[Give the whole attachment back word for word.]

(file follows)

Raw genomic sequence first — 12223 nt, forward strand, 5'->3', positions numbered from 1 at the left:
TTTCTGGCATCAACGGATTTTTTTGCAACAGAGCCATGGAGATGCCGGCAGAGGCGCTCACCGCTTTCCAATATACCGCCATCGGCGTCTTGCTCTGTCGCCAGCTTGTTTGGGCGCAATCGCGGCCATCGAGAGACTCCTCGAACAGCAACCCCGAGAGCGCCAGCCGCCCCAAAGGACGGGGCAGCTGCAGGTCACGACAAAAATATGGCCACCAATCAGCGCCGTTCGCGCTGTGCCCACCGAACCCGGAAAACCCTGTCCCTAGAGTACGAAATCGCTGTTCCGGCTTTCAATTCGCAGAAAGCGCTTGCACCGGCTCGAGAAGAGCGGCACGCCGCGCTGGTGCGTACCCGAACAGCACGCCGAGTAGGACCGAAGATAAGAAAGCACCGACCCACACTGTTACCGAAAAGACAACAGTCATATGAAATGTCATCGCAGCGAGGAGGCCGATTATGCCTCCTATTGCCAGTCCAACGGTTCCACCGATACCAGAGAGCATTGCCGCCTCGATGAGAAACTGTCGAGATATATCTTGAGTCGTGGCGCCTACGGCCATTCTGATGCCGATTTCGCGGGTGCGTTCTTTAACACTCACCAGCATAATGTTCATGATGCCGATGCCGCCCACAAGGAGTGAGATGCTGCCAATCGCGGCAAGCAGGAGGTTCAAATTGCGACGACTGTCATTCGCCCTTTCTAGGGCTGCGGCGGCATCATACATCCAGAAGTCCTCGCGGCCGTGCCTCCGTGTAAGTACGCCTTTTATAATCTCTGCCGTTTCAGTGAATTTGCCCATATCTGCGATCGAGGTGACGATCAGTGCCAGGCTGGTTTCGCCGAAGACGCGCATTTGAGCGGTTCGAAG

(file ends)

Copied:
Raw genomic sequence first — 12223 nt, forward strand, 5'->3', positions numbered from 1 at the left:
TTTCTGGCATCAACGGATTTTTTTGCAACAGAGCCATGGAGATGCCGGCAGAGGCGCTCACCGCTTTCCAATATACCGCCATCGGCGTCTTGCTCTGTCGCCAGCTTGTTTGGGCGCAATCGCGGCCATCGAGAGACTCCTCGAACAGCAACCCCGAGAGCGCCAGCCGCCCCAAAGGACGGGGCAGCTGCAGGTCACGACAAAAATATGGCCACCAATCAGCGCCGTTCGCGCTGTGCCCACCGAACCCGGAAAACCCTGTCCCTAGAGTACGAAATCGCTGTTCCGGCTTTCAATTCGCAGAAAGCGCTTGCACCGGCTCGAGAAGAGCGGCACGCCGCGCTGGTGCGTACCCGAACAGCACGCCGAGTAGGACCGAAGATAAGAAAGCACCGACCCACACTGTTACCGAAAAGACAACAGTCATATGAAATGTCATCGCAGCGAGGAGGCCGATTATGCCTCCTATTGCCAGTCCAACGGTTCCACCGATACCAGAGAGCATTGCCGCCTCGATGAGAAACTGTCGAGATATATCTTGAGTCGTGGCGCCTACGGCCATTCTGATGCCGATTTCGCGGGTGCGTTCTTTAACACTCACCAGCATAATGTTCATGATGCCGATGCCGCCCACAAGGAGTGAGATGCTGCCAATCGCGGCAAGCAGGAGGTTCAAATTGCGACGACTGTCATTCGCCCTTTCTAGGGCTGCGGCGGCATCATACATCCAGAAGTCCTCGCGGCCGTGCCTCCGTGTAAGTACGCCTTTTATAATCTCTGCCGTTTCAGTGAATTTGCCCATATCTGCGATCGAGGTGACGATCAGTGCCAGGCTGGTTTCGCCGAAGACGCGCATTTGAGCGGTTCGAAG